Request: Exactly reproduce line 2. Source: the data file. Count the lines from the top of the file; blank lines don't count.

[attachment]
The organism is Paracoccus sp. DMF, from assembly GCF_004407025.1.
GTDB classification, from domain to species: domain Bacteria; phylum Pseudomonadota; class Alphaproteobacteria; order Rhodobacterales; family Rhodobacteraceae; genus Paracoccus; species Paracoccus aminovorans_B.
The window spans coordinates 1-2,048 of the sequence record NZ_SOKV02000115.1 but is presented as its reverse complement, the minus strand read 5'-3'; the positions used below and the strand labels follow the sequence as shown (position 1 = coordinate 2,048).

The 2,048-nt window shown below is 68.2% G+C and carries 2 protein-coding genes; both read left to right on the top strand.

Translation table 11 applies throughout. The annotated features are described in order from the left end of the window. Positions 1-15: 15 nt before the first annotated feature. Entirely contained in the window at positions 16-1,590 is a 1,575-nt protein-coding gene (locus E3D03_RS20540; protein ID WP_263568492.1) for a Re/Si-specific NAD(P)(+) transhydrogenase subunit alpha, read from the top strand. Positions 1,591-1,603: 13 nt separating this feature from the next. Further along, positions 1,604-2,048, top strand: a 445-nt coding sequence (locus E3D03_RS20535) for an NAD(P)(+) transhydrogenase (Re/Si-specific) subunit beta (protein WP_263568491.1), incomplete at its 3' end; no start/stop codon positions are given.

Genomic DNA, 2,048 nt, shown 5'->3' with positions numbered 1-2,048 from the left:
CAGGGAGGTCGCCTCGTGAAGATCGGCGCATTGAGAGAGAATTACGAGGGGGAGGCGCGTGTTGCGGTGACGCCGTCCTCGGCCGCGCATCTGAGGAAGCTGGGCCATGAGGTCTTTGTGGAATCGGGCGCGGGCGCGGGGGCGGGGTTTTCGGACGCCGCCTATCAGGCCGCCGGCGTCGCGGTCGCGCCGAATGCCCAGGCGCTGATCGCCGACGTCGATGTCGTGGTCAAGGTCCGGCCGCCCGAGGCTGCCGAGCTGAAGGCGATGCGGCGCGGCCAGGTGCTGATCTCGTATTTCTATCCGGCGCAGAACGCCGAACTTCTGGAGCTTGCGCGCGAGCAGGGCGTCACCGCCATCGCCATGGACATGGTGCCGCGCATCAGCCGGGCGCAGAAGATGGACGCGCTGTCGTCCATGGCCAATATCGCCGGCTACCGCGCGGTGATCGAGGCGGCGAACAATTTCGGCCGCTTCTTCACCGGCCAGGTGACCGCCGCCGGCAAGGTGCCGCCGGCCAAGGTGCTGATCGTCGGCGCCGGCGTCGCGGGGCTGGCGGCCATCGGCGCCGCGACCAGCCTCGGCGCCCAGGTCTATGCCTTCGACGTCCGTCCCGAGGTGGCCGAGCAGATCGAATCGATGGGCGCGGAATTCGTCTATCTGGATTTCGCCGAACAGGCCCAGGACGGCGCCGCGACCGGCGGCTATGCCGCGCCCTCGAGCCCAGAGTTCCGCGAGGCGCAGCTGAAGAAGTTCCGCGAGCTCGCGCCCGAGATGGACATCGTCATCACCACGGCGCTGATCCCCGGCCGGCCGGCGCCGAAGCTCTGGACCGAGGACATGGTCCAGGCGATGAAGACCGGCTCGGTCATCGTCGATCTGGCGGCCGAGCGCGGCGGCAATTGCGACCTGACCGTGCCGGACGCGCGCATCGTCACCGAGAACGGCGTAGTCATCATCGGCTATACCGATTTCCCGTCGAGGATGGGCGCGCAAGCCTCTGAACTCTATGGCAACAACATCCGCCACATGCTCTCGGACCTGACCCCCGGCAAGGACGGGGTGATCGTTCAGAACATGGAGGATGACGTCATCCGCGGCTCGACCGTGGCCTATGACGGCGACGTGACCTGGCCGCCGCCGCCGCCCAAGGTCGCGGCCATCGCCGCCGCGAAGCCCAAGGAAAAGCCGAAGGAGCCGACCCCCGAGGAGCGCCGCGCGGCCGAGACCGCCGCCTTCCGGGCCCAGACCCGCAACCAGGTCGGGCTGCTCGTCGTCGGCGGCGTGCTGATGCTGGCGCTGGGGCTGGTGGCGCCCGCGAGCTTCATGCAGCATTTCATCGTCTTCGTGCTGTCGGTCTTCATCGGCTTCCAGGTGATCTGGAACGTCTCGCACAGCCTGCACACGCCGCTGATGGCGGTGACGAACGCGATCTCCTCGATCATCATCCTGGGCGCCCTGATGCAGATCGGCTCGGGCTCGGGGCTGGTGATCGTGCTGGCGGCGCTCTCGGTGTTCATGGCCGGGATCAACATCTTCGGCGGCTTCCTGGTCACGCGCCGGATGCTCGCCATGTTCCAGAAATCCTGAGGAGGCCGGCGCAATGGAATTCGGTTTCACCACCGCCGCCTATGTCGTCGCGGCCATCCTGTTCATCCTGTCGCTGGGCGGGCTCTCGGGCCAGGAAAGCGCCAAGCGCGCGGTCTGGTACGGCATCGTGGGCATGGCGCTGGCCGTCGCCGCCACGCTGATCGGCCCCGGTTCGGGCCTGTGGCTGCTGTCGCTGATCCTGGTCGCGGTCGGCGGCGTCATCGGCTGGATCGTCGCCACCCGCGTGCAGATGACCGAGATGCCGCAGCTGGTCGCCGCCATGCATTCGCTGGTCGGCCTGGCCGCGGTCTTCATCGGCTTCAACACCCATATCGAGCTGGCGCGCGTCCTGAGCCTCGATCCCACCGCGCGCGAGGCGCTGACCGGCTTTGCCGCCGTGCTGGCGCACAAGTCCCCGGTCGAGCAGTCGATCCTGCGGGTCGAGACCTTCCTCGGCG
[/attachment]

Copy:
GTDB classification, from domain to species: domain Bacteria; phylum Pseudomonadota; class Alphaproteobacteria; order Rhodobacterales; family Rhodobacteraceae; genus Paracoccus; species Paracoccus aminovorans_B.